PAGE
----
Suitability Tool Overview

The Suitability tool examines your running serial program to provide approximate estimated performance characteristics of your annotated parallel sites. This shows you both the performance gain from running your parallel program on multiple CPUs and the likely impact of parallel overhead.

To choose the best places to add parallelism, locate the parallel sites that contribute the most to the overall program's gain. Because of the overhead of parallel execution - such as starting threads - certain parallel sites and tasks may not contribute to the overall program's gain, or may slow down its performance. After you identify such parallel sites or tasks that do not improve performance, either modify or eliminate their annotations.

Using the Suitability Report Window

After you run the Suitability tool, view its data in the Suitability Report window. This window contains multiple areas:

Location in Window Description

Upper

Any annotation-related error the Suitability tool detects appears at the top of the Suitability Report window. If you see such errors, the displayed Suitability data may not be reliable. To view the source location associated with an error, click the button. To fix the error, read the displayed error message, modify your source code to fix the problem, rebuild your target executable, and run Suitability tool analysis again.

Upper-left

The upper-left area shows the Maximum Program Gain for All Sites in the program. Your overall goal of adding parallelism is to increase the Maximum Program Gain for All Sites so the parallel program will execute as fast as possible. The measured serial execution runtime, predicted parallel runtime, and any measured paused time are displayed below Maximum Program Gain for All Sites. Use the predicted Suitability gain values to help you make informed decisions about where to add parallelism.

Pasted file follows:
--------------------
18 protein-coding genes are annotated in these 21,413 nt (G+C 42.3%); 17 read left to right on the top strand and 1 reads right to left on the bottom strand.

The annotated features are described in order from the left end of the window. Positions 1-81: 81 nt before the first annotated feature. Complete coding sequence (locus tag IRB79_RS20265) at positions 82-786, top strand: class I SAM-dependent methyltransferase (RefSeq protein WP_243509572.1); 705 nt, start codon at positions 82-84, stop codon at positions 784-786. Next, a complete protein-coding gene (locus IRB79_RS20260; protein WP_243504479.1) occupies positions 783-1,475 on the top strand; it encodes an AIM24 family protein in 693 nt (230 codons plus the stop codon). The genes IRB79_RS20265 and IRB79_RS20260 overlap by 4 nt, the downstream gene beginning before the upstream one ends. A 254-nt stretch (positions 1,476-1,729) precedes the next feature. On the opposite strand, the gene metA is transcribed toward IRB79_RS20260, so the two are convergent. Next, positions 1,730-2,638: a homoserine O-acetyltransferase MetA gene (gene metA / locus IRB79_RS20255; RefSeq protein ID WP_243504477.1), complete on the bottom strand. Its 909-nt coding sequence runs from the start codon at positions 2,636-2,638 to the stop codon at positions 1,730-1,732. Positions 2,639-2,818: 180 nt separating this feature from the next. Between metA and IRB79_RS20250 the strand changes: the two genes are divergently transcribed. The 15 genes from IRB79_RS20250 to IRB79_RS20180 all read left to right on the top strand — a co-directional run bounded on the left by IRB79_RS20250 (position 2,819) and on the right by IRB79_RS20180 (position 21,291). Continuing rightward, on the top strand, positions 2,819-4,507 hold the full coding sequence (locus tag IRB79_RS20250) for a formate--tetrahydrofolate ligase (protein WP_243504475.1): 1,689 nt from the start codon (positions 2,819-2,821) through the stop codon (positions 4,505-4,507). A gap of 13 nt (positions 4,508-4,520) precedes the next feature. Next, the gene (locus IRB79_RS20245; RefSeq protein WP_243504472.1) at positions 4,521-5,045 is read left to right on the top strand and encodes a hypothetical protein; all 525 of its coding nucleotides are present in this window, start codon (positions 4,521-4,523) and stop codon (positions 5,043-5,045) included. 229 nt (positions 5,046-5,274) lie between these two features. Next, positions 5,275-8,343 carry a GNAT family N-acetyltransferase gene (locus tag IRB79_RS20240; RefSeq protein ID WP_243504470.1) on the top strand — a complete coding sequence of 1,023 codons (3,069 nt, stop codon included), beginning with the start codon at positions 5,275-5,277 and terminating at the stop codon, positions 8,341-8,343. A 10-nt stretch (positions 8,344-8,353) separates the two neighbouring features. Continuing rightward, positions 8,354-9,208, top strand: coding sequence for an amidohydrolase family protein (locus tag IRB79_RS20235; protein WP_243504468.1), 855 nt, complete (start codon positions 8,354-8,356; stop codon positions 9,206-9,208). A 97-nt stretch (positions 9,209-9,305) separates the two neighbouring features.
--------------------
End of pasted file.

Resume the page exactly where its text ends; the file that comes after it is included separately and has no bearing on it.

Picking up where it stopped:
Upper-right

Use the upper-right row of modeling parameters to model performance. Choose a hardware configuration and threading model (parallel framework) values from the drop-down lists. If you select a Target System for Intel® Xeon Phi™ processors, an additional value for total Coprocessor Threads appears.

Below this row is a grid of data that shows the estimated performance of each parallel site detected during program execution. The Site Label shows the argument to the site annotation. Examine the predicted Site Gain and Impact to Program Gain (higher values are better) to estimate how much each site contributes to the Maximum Program Gain for All Sites for all sites (described above). To expand the data under Combined Site Metrics or Site Instance Metrics, click the icon to the right of that heading; to collapse data, click to the right of that heading.

To show or hide the side command toolbar, click the Show side command toolbar or Hide side command toolbar icon.

Middle-left

If you choose a Target System of CPU, to view detailed characteristics of the selected site as well as its tasks and locks, click the Site Details tab.